What is Pleurisy?
Pleurisy may be:
- Wet pleurisy, when it is accompanied by pleural effusion
- Dry pleurisy, when pleural effusion is absent
Causes of PleurisyPleurisy is often considered as a symptom of an underlying disease, rather than a disease itself. In some cases, the exact cause of pleurisy cannot be identified. Conditions that are commonly associated with pleurisy include:
- Infections of the pleura, which may spread from the lungs include:
- Viral infections
- Bacterial infections like pneumonia and tuberculosis
- Fungal infections
- Parasitic infections
- Infections just below the diaphragm like abscess
- Pulmonary embolism, a condition where a clot is present in the blood vessels of the lungs
- Autoimmune disorders, such as lupus and rheumatoid arthritis
- Lung cancer
- Chest trauma during accidents or surgery like coronary bypass or cardiac valve replacement surgery
- Lung diseases like asbestosis
- Other abdominal conditions like pancreatitis, inflammatory bowel disease
- Intake of medication like procainamide, nitrofurantoin, methotrexate, procarbazine, hydralazine and isoniazid
Symptoms of Pleurisy
- Sharp and stabbing pain in a particular area of the chest, often in the lower part. The pain worsens during deep inspiration, sneezing or coughing, when the two layers of the pleura rub against each other. It may be relieved to some extent when the patient lies down on the affected side. In some cases like cancer, the pain may be dull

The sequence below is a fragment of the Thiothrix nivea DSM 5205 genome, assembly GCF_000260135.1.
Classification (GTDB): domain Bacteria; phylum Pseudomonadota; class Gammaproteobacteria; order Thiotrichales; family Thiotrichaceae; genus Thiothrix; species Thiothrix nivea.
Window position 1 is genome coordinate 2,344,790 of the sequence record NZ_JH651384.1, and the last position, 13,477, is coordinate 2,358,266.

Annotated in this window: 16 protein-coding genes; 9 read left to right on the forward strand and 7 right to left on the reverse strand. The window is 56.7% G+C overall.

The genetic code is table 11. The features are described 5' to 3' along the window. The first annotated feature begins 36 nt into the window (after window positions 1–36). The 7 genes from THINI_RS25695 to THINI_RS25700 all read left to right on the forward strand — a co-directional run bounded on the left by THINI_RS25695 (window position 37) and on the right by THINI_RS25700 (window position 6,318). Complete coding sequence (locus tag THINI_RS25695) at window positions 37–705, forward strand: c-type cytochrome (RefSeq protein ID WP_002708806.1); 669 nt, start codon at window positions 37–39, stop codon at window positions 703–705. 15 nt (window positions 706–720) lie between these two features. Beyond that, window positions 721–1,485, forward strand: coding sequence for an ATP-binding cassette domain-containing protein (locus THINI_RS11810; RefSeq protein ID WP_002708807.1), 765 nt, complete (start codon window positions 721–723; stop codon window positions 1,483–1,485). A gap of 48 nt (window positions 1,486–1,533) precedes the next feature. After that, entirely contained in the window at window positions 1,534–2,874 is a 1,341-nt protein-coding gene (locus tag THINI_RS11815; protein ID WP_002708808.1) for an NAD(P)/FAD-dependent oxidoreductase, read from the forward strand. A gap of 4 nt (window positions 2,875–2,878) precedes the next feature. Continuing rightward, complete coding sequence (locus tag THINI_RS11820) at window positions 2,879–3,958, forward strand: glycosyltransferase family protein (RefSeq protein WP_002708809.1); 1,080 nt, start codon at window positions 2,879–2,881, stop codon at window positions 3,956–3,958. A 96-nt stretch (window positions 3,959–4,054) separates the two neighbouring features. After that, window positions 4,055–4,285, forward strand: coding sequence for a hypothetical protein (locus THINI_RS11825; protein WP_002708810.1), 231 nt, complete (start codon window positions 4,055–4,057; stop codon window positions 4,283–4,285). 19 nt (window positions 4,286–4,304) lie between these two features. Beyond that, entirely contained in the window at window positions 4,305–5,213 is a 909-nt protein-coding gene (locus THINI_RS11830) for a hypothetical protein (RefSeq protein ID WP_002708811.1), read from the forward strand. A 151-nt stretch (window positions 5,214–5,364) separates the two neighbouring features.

- Shallow breathing to reduce expansion of the lungs and pleura, and therefore pain
- Other symptoms depending on the presence of the underlying condition. These include fever and chills in cases of infections, productive cough in case of lung infections, and rashes and pain in joints in conditions like connective tissue disorders
Diagnosis of PleurisyDiagnosis of pleurisy is made based on history, physical examination and diagnostic tests.
- Medical history of the patient, where the patient complains of distinct chest pain. The patient may also give a history of an associated condition like lupus or tuberculosis.
- Physical examination, which includes a detailed chest examination. A scratching sound called pleural rub will be heard by the doctor with a stethoscope. The sound is most prominent at the end of inspiration.
- Blood tests which may indicate the presence of infection or other condition
- Radiological test, which includes x-ray, CT scan and MRI. These may help to diagnose conditions like pneumonia and abscess
- Testing of pleural fluid if present to determine the cause of inflammation
- Pleural biopsy if necessary
Treatment for PleurisyPleurisy is treated once the underlying illness is managed. Treatment includes rest, painkillers and treatment of the underlying condition. Symptomatic treatment for pleurisy includes:
- Painkillers (NSAIDs) to manage pain and inflammation
- Cough suppressants, to suppress dry cough
- Adequate rest; patient is advised to lie down on the affected side